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I've got a modest Node.js script that pulls down data from Wikipedia via the API and stores it in a SQLite database. I'm using this node-sqlite3 module.

In some cases, I'm pulling down data on upward of 600,000 articles and storing some metadata about each one in a row in the db. The articles are retrieved in groups of 500 from the API.

The request that retrieves the JSON object with the data on the 500 articles passes the object to this callback:

//(db already instantiated as 'new sqlite.Database("wikipedia.sqlite");')

function callback(articles) {
    articles.forEach(function(article) {
        db.run("INSERT OR IGNORE INTO articles (name, id, created) VALUES (?,?,?)", [article["title"], article["pageid"], article["timestamp"]]);
    });
}

The modules operates by default in parallel, but the documentation for node-sqlite3 includes one example of serial operations like so:

db.serialize(function() {
  db.run("CREATE TABLE lorem (info TEXT)");

  var stmt = db.prepare("INSERT INTO lorem VALUES (?)");
  for (var i = 0; i < 10; i++) {
    stmt.run("Ipsum " + i);
  }
  stmt.finalize();
}

I tried to imitate this and saw almost no performance difference. Am I doing it wrong? Right now, the data retrieves from the API much faster than it writes to the DB, though it's not intolerably slow. But pummeling the DB with 600K individual INSERT commands feels clumsy.

UPDATE: Per accepted answer, this appears to work for node-sqlite3, in lieu of a native solution. (See this Issue).

    db.run("BEGIN TRANSACTION");
function callback(articles) {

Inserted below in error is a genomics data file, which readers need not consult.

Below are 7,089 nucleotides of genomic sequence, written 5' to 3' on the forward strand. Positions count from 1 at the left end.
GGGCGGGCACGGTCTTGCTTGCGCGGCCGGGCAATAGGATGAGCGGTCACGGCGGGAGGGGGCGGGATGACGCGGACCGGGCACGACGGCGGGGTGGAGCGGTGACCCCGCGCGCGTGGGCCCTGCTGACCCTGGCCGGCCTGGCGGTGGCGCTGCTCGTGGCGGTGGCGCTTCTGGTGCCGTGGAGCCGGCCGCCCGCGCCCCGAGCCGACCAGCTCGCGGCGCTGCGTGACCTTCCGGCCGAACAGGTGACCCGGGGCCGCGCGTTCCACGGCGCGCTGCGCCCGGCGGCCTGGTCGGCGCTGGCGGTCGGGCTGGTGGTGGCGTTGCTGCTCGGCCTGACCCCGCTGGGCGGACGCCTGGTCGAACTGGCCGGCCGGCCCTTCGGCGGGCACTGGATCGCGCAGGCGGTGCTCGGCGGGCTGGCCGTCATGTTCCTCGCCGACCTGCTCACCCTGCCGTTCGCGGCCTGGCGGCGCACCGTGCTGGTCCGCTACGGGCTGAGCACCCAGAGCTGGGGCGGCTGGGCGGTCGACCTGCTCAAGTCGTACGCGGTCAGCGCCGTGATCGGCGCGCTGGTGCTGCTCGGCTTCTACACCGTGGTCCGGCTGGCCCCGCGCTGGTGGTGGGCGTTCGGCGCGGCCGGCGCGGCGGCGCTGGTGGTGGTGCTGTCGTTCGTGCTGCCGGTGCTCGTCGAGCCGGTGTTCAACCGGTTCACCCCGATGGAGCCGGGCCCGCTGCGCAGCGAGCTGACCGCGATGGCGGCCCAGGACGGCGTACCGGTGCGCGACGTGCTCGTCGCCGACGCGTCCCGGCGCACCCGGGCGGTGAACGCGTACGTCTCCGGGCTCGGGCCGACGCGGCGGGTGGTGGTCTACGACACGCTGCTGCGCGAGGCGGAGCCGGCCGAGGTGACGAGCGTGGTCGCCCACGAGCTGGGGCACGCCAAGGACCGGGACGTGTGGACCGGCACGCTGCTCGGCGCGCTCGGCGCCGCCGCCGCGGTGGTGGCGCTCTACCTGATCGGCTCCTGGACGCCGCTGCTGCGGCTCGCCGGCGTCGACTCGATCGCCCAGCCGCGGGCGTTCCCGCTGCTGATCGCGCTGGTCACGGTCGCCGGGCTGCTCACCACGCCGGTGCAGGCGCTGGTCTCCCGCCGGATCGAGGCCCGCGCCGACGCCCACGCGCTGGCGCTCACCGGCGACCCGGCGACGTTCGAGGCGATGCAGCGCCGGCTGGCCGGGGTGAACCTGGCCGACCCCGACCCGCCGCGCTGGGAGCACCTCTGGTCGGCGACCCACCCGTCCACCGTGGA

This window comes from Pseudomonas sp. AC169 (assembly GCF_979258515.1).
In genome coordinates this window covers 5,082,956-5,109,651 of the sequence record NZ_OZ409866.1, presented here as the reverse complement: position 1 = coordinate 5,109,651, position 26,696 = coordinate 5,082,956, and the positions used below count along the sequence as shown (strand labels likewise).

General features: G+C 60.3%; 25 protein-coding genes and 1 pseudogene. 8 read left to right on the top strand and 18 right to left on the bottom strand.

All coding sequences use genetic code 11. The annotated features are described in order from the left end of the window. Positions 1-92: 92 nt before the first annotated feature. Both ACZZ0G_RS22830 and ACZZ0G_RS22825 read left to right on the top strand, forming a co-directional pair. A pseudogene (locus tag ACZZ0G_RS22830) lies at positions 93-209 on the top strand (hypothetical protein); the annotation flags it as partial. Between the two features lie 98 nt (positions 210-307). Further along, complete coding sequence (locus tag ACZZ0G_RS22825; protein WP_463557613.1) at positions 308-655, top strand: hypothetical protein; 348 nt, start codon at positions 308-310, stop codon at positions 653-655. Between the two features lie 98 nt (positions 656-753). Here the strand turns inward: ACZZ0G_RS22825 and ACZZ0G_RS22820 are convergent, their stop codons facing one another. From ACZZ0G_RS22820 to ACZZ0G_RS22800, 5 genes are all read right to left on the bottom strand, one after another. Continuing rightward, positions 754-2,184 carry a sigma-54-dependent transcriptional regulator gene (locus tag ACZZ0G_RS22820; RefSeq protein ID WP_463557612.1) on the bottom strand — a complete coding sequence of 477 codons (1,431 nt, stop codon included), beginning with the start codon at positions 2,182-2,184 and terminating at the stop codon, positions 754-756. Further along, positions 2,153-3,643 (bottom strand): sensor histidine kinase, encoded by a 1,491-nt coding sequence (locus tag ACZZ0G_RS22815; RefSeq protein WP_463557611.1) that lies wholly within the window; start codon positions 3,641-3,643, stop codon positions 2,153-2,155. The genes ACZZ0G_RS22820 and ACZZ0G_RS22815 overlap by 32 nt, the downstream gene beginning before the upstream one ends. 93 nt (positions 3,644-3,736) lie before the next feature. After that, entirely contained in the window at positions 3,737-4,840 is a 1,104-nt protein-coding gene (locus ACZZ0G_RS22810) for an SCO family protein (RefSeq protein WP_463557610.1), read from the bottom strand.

articles.forEach(function(article) {
            db.run("INSERT OR IGNORE INTO articles (name, id, created) VALUES (?,?,?)", [article["title"], article["pageid"], article["timestamp"]]);
        });
    }
    db.run("END");
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+1 for "BEGIN TRANSACTION" idea. Something else you can do to increase speed depending on DB size is mount a ram drive and run the DB from there. On windows I have used OSFMount in the past with pretty good results. –  CaffeineAddiction Aug 24 '14 at 18:40

1 Answer 1

up vote 9 down vote accepted

When you are doing several insertions into a SQLite database, you need to wrap the collection of insertions into a transaction. Otherwise, SQLite will wait for the disk platters to spin completely around for each insert, while it does a read-after-write verify for each record that you insert.

At 7200 RPM, it takes about 1/60th of a second for the disk platter to spin around again, which is an eternity in computer time.

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